4 Common Types of Stress

Researchers have placed most forms of stress into four categories:

  • General-life stress: This can include changes in your living situation, employment, or relationships. It also includes general stress related to work, school, or conflict with others in your daily life.
  • Catastrophic Stress: Major natural disasters, acts of terrorism, war, social upheaval, epidemics, and all other catastrophes that cause acute stress and alter the way we live.
  • Childhood Stress: Neglect, abuse, bullying, family dysfunction, or any form of emotional, physical, or sexual trauma during one’s formative years
  • Minority Stress: Any form of discrimination or violence based on one’s racial identity, gender, sexuality, or national origin.2

To this we should also add post-traumatic stress disorder (PTSD), which is particularly common in people returning from military service.

Each person reacts differently to these forms of stress. That said, each category has been linked to increased drinking, and in most cases, increased likelihood of alcohol use disorder (AUD).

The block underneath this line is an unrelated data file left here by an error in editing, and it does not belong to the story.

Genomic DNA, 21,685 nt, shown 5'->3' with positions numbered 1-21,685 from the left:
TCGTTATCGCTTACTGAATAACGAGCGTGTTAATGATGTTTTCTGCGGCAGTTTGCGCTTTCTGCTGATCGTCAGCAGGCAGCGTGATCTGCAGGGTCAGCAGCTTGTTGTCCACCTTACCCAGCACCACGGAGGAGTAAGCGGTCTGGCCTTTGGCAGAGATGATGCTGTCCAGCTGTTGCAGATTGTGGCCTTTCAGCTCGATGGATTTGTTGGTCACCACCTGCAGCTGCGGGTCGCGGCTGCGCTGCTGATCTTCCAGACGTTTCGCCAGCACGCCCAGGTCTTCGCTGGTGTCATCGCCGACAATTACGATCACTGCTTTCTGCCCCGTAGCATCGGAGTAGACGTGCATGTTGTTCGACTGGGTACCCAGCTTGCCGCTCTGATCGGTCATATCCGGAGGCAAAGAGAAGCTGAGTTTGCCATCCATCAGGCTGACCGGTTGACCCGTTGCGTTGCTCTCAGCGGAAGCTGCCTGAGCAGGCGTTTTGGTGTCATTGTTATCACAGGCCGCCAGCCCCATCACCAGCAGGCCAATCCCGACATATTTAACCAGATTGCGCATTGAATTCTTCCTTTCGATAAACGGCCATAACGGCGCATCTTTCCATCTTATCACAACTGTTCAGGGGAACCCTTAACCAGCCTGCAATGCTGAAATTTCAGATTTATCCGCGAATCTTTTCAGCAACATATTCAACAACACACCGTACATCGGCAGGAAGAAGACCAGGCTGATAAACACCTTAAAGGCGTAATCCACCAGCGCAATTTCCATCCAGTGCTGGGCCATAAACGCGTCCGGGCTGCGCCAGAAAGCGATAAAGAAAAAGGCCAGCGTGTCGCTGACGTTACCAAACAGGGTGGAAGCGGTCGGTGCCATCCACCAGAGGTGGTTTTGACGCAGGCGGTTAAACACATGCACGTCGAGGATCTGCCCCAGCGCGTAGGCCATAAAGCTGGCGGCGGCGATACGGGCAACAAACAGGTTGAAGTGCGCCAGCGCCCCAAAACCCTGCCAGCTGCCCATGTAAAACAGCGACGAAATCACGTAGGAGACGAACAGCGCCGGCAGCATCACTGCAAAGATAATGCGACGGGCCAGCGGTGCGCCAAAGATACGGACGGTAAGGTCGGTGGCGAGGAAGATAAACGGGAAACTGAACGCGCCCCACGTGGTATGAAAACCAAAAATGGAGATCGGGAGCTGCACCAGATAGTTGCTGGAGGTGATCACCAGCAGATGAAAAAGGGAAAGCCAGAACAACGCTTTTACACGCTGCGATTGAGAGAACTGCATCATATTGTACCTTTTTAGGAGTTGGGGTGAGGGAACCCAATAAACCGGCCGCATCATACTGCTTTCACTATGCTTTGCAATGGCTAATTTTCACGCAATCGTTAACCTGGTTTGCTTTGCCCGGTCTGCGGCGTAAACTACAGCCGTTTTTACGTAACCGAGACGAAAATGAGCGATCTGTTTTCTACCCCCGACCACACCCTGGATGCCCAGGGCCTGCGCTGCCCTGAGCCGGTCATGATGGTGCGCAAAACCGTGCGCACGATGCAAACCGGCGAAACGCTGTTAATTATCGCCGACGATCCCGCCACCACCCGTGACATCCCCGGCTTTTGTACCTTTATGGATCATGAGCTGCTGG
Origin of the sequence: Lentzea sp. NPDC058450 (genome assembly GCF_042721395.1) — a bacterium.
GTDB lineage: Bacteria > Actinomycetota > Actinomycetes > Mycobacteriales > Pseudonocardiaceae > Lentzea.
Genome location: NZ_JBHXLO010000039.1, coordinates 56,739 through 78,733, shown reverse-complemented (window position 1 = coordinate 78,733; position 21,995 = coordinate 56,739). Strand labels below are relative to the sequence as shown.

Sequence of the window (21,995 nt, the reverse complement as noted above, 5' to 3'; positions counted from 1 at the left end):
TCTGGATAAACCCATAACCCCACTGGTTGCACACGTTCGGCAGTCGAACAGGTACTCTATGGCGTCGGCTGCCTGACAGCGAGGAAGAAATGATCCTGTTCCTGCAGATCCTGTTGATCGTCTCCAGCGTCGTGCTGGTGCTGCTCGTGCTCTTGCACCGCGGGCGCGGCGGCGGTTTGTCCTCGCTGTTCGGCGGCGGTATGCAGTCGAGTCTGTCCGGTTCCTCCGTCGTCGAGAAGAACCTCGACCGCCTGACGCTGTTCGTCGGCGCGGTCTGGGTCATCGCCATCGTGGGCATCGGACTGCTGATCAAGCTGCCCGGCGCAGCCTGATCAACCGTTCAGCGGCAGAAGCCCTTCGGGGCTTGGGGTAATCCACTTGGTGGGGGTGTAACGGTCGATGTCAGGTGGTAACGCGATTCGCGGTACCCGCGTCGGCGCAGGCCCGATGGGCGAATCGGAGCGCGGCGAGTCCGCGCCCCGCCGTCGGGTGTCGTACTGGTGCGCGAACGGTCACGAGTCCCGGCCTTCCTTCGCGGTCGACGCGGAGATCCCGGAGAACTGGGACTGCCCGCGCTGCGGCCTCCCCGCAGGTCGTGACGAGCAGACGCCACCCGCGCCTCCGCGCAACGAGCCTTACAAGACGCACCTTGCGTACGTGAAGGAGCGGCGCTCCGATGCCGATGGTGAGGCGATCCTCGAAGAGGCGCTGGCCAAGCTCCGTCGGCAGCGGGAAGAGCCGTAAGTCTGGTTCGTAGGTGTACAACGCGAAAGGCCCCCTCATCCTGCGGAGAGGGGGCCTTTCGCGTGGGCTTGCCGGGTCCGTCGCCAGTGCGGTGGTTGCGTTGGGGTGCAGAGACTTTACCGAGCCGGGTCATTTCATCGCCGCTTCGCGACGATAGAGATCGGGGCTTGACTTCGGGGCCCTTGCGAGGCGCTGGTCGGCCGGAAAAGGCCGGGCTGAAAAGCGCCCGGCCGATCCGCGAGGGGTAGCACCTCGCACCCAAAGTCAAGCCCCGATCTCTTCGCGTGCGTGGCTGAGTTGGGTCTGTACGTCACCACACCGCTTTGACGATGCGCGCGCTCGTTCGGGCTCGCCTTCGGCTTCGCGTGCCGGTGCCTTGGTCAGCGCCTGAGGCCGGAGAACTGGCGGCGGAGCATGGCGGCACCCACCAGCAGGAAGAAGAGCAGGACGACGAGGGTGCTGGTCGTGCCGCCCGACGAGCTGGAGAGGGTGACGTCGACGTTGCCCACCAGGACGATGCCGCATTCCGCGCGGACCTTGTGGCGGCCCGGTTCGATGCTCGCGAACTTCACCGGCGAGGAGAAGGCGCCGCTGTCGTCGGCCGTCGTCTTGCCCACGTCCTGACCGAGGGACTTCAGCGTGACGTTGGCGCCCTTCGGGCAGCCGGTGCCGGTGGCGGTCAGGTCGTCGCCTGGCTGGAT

Alcohol and Stress: Does It Help or Hurt?

Many people turn to alcohol to take the edge off of stress. But does alcohol relieve stress and anxiety? Or does alcohol increase stress? Although drinking may have a relaxing effect in the moment, it turns out to increase stress long-term. In fact, the more you drink, the more likely it is you’ll actually alter your system to be more sensitive to stress overall.

Does Alcohol Relax You?

Long-term, alcohol can make stress worse. But in the moment, drinking can relieve stress short-term. Alcohol causes the body to release endorphins, temporarily calming your nerves. This is why many people have a “nightcap” before bed. Drinking a glass of red wine or having a beer may reduce stress, and help you unwind after a hard day at work. And, in moderation, this may not cause you any significant problems.

There are risks, however. Drinking regularly for stress management has diminishing benefits: Tolerance can mute the positive effects, while habitual drinking can start to change your brain chemistry. This is why many people who drink to self-medicate anxiety and depression often wind up feeling worse. Drinking to “blow off steam” can also lead to regular binge drinking, which has its own severe impacts on a person’s health.

But how can a substance that seems to relax your body make you feel more stressed long-term?